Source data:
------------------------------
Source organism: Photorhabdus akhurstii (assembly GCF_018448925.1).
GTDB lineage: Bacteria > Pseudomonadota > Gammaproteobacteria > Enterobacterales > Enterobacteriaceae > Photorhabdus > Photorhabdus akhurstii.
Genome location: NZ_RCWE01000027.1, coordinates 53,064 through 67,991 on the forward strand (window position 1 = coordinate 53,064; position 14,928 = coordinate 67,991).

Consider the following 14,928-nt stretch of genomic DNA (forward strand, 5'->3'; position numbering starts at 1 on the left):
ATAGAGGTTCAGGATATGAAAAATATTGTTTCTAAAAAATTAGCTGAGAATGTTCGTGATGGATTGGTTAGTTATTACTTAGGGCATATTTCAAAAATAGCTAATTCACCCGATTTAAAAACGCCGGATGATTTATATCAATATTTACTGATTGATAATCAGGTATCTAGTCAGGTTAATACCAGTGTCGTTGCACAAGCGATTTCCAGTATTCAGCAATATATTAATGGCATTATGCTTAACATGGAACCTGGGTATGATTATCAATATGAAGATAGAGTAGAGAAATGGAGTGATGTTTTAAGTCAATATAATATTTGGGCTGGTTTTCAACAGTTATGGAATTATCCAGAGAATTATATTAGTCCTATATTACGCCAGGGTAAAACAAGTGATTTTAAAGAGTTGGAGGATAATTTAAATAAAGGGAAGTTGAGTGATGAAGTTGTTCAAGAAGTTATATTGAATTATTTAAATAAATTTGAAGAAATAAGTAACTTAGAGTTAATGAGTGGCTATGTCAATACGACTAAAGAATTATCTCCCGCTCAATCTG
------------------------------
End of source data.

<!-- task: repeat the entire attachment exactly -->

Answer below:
Source organism: Photorhabdus akhurstii (assembly GCF_018448925.1).
GTDB lineage: Bacteria > Pseudomonadota > Gammaproteobacteria > Enterobacterales > Enterobacteriaceae > Photorhabdus > Photorhabdus akhurstii.
Genome location: NZ_RCWE01000027.1, coordinates 53,064 through 67,991 on the forward strand (window position 1 = coordinate 53,064; position 14,928 = coordinate 67,991).

Consider the following 14,928-nt stretch of genomic DNA (forward strand, 5'->3'; position numbering starts at 1 on the left):
ATAGAGGTTCAGGATATGAAAAATATTGTTTCTAAAAAATTAGCTGAGAATGTTCGTGATGGATTGGTTAGTTATTACTTAGGGCATATTTCAAAAATAGCTAATTCACCCGATTTAAAAACGCCGGATGATTTATATCAATATTTACTGATTGATAATCAGGTATCTAGTCAGGTTAATACCAGTGTCGTTGCACAAGCGATTTCCAGTATTCAGCAATATATTAATGGCATTATGCTTAACATGGAACCTGGGTATGATTATCAATATGAAGATAGAGTAGAGAAATGGAGTGATGTTTTAAGTCAATATAATATTTGGGCTGGTTTTCAACAGTTATGGAATTATCCAGAGAATTATATTAGTCCTATATTACGCCAGGGTAAAACAAGTGATTTTAAAGAGTTGGAGGATAATTTAAATAAAGGGAAGTTGAGTGATGAAGTTGTTCAAGAAGTTATATTGAATTATTTAAATAAATTTGAAGAAATAAGTAACTTAGAGTTAATGAGTGGCTATGTCAATACGACTAAAGAATTATCTCCCGCTCAATCTG